Michelangelo used painted architecture and numerous nudes to divide the Sistine Chapel ceiling into separate panels and give it a complex design. Today we summarize the elaborate arrangement he came up with.

Show Notes

Our last four podcasts have had to do with different aspects of the Sistine Chapel, which I divided into three main parts, the side walls, the ceiling, and the altar wall. The side walls were frescoed in about a single year, in parts of 1481 and -82, by five great artists including Botticelli and Perugino. Twenty-five years later Michelangelo began work on the ceiling. It took him four years to complete it, and twenty-five years after that, he began work on his Last Judgment, which required another five years. This gives us three great waves of fresco painting in a period of about sixty years. Two of these were by Michelangelo.

Sistine Chapel entire interior looking toward the altar, where Michelangelo painted the “Last Judgment” in 1536-41. The rectangular frescos in the middle register of the side walls are those done in 1481-82 by Botticelli, Pergugino, and other greats of that period. Michelangelo’s complex design decorated the ceiling in 1508-12. (Photo: Antoine Taveneaux, CC BY-SA 3.0)

Today we take up the most admired of these three features of the chapel, Michelangelo’s fresco on the vault that forms the chapel’s ceiling. This past Monday, October 31, 2022, was the 510th anniversary of its dedication by Pope Julius II, on the Feast of All Saints Day, 1512; and Raphael and other great artists of the time were then on hand to see the completed work for the first time. If not a divine sign, this anniversary is a happy coincidence, and reminder that the ceiling has excited awe, and generated controversy, for half a millennium.

Our subject is difficult partly because it is so big as to be unwieldy, and it’s not really a single subject, as the Last Judgment is. It’s five or six thousand square feet of painting, with about 340 different figures in many different scenes or settings. Given the complexity of its subject, it is natural to get distracted from the fresco itself by such related and fascinating subjects as these:

  • The stormy relations between the pope and the artist, both of whom were powerful and difficult characters.
  • The question of who designed the fresco, or who designed its various parts: Did Michelangelo really win the right to decide for himself what to paint, as he claims, or did Church authorities guide him?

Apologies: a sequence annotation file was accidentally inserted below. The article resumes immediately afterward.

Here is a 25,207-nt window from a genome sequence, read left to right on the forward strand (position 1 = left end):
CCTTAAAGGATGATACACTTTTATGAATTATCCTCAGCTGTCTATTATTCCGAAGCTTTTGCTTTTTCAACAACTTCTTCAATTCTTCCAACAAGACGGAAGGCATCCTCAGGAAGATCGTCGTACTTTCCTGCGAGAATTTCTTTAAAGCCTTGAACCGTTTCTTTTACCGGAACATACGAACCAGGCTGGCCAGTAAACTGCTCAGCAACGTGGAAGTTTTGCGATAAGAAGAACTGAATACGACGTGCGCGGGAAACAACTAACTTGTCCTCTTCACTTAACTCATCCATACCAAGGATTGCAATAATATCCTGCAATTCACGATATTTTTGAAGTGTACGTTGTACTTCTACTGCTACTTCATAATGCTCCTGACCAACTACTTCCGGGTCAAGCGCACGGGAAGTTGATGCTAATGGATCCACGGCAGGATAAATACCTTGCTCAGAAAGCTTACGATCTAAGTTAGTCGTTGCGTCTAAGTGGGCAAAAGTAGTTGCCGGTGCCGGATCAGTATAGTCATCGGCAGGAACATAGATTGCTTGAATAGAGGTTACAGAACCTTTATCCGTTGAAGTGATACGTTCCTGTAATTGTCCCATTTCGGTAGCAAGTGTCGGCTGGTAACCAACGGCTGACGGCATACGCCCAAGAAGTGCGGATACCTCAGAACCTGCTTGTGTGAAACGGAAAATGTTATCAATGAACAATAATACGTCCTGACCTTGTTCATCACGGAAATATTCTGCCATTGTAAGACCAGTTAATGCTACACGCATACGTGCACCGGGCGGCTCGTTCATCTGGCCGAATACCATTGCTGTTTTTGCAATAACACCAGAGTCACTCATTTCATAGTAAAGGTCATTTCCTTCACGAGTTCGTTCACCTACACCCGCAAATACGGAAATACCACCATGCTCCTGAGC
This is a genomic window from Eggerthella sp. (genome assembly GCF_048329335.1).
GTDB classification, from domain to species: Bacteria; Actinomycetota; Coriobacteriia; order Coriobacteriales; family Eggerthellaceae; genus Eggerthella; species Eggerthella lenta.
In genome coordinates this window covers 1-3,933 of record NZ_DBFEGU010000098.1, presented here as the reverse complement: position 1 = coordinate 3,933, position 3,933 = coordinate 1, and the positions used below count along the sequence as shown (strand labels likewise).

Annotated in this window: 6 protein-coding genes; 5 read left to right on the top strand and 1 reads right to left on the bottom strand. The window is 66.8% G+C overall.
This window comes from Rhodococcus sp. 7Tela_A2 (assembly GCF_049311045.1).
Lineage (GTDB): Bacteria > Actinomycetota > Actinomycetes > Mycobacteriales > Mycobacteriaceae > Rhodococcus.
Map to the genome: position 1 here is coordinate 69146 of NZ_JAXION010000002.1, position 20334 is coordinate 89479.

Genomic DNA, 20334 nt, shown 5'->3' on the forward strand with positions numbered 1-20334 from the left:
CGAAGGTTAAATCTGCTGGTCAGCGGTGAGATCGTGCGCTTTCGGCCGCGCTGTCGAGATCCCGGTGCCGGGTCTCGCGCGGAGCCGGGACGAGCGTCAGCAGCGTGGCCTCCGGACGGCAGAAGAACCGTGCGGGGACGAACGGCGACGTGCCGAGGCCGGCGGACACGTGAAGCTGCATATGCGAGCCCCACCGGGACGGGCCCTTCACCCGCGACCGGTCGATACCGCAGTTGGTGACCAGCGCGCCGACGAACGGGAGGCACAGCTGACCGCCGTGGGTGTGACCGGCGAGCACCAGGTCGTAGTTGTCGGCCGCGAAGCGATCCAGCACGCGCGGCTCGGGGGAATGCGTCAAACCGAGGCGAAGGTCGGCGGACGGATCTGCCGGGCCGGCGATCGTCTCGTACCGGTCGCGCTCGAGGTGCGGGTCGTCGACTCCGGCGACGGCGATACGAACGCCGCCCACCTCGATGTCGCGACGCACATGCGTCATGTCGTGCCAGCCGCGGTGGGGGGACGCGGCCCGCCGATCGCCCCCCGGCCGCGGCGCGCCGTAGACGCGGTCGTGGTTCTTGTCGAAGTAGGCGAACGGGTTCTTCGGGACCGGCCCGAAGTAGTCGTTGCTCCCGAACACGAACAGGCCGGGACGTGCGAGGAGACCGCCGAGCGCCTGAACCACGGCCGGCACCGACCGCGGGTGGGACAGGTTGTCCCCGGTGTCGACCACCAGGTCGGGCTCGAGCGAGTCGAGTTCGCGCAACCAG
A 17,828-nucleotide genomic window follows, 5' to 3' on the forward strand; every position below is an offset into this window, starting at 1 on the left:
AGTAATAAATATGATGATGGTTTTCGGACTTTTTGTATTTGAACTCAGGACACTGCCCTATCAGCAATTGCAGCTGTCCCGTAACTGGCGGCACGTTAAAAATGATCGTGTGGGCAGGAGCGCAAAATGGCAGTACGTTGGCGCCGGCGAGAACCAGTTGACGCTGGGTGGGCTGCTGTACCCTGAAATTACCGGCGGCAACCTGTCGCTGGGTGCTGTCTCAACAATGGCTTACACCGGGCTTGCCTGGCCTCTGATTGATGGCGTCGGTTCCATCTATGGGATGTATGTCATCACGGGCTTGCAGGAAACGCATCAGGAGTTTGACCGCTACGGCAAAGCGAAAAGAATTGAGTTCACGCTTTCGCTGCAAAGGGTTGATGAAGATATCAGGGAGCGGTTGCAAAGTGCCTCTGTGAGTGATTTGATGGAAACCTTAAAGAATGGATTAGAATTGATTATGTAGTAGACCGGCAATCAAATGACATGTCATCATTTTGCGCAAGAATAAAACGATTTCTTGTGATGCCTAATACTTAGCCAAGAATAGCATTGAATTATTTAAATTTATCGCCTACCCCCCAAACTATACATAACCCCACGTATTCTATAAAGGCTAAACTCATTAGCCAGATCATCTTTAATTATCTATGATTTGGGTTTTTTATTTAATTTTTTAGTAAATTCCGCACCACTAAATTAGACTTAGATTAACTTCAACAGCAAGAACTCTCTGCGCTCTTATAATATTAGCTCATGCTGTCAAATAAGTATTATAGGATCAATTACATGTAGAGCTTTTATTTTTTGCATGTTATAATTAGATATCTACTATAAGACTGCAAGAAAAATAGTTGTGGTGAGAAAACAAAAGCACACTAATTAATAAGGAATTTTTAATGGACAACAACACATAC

• The complicated politics that preoccupied Italy as Michelangelo was hard at work. The pope was fighting wars to defend, unify, and expand the Papal States, sometimes against Venice, sometimes against Ferrara, and sometimes against France. These wars even saw a huge statue of Pope Julius II, made by Michelangelo, melted down, turned into a cannon, given the feminine name “Giulia,” and later used in an assault on Rome and the Vatican.
  • The rivalry between Michelangelo and Raphael, both working in the Vatican at the same time, and both striving to be and to be known as the best artist in the world. And then there was the architect Bramante building the new St. Peter’s Basilica at just this same moment.
  • Michelangelo’s secrecy: he kept his work hidden, so it could not be seen from the floor, which also prevented him from seeing it from the floor, so even he could not know exactly how his work would appear from sixty feet below. There was only one preliminary unveiling, on the Feast of the Assumption, August 15, 1511, at the half-way point of the project, when the scaffolding was moved from the back half of the chapel to the front.
  • Technical requirements and techniques of getting the job done. These included making pigments, choosing best formula for plaster, building a scaffold, transferring designs from the preliminary cartoons to the wet plaster, and so forth.
  • And I would like to know where this remarkable man came from? What elements of his education gave him such a marked passion to excel and such an indifference to personal comfort? What contribution did the Florence of Lorenzo the Magnificent make?

All these are wonderful topics and are raised in original source material, such as in Michelangelo’s letters and poetry, and in contemporary biographies by Vasari and Condivi. There is also a relatively recent and good book that takes them up. It’s by Ross King, and it’s called, Michelangelo and the Pope’s Ceiling. It’s a popular, readable history of the painting of the ceiling, and it discusses several of what I call the fascinating distractions that surround the ceiling: the pope’s wars, the artist’s rivalries with Raphael and Bramante, difficult personalities, technical challenges, and even the financial burdens imposed on Michelangelo by his family.